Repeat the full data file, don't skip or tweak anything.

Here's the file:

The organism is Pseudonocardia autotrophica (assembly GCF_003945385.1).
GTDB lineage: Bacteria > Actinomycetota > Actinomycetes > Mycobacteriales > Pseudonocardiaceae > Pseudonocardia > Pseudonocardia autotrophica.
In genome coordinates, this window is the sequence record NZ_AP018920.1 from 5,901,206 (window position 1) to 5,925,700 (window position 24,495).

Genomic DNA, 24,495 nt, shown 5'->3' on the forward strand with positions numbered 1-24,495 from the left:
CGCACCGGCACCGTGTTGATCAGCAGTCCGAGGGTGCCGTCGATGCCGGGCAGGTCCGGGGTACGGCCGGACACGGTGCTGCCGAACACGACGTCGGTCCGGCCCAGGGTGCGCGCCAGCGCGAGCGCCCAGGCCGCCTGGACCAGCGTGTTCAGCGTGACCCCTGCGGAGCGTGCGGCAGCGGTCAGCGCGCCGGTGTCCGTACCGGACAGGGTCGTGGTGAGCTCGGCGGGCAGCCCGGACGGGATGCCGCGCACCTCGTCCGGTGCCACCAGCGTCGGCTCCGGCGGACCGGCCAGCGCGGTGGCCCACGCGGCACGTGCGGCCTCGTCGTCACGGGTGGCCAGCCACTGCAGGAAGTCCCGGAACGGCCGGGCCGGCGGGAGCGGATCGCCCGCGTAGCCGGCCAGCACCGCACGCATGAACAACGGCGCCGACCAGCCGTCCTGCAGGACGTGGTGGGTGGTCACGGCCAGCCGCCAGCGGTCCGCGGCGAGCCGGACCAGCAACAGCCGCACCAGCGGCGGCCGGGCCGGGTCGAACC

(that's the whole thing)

The organism is Pseudonocardia autotrophica (assembly GCF_003945385.1).
GTDB lineage: Bacteria > Actinomycetota > Actinomycetes > Mycobacteriales > Pseudonocardiaceae > Pseudonocardia > Pseudonocardia autotrophica.
In genome coordinates, this window is the sequence record NZ_AP018920.1 from 5,901,206 (window position 1) to 5,925,700 (window position 24,495).

Genomic DNA, 24,495 nt, shown 5'->3' on the forward strand with positions numbered 1-24,495 from the left:
CGCACCGGCACCGTGTTGATCAGCAGTCCGAGGGTGCCGTCGATGCCGGGCAGGTCCGGGGTACGGCCGGACACGGTGCTGCCGAACACGACGTCGGTCCGGCCCAGGGTGCGCGCCAGCGCGAGCGCCCAGGCCGCCTGGACCAGCGTGTTCAGCGTGACCCCTGCGGAGCGTGCGGCAGCGGTCAGCGCGCCGGTGTCCGTACCGGACAGGGTCGTGGTGAGCTCGGCGGGCAGCCCGGACGGGATGCCGCGCACCTCGTCCGGTGCCACCAGCGTCGGCTCCGGCGGACCGGCCAGCGCGGTGGCCCACGCGGCACGTGCGGCCTCGTCGTCACGGGTGGCCAGCCACTGCAGGAAGTCCCGGAACGGCCGGGCCGGCGGGAGCGGATCGCCCGCGTAGCCGGCCAGCACCGCACGCATGAACAACGGCGCCGACCAGCCGTCCTGCAGGACGTGGTGGGTGGTCACGGCCAGCCGCCAGCGGTCCGCGGCGAGCCGGACCAGCAACAGCCGCACCAGCGGCGGCCGGGCCGGGTCGAACC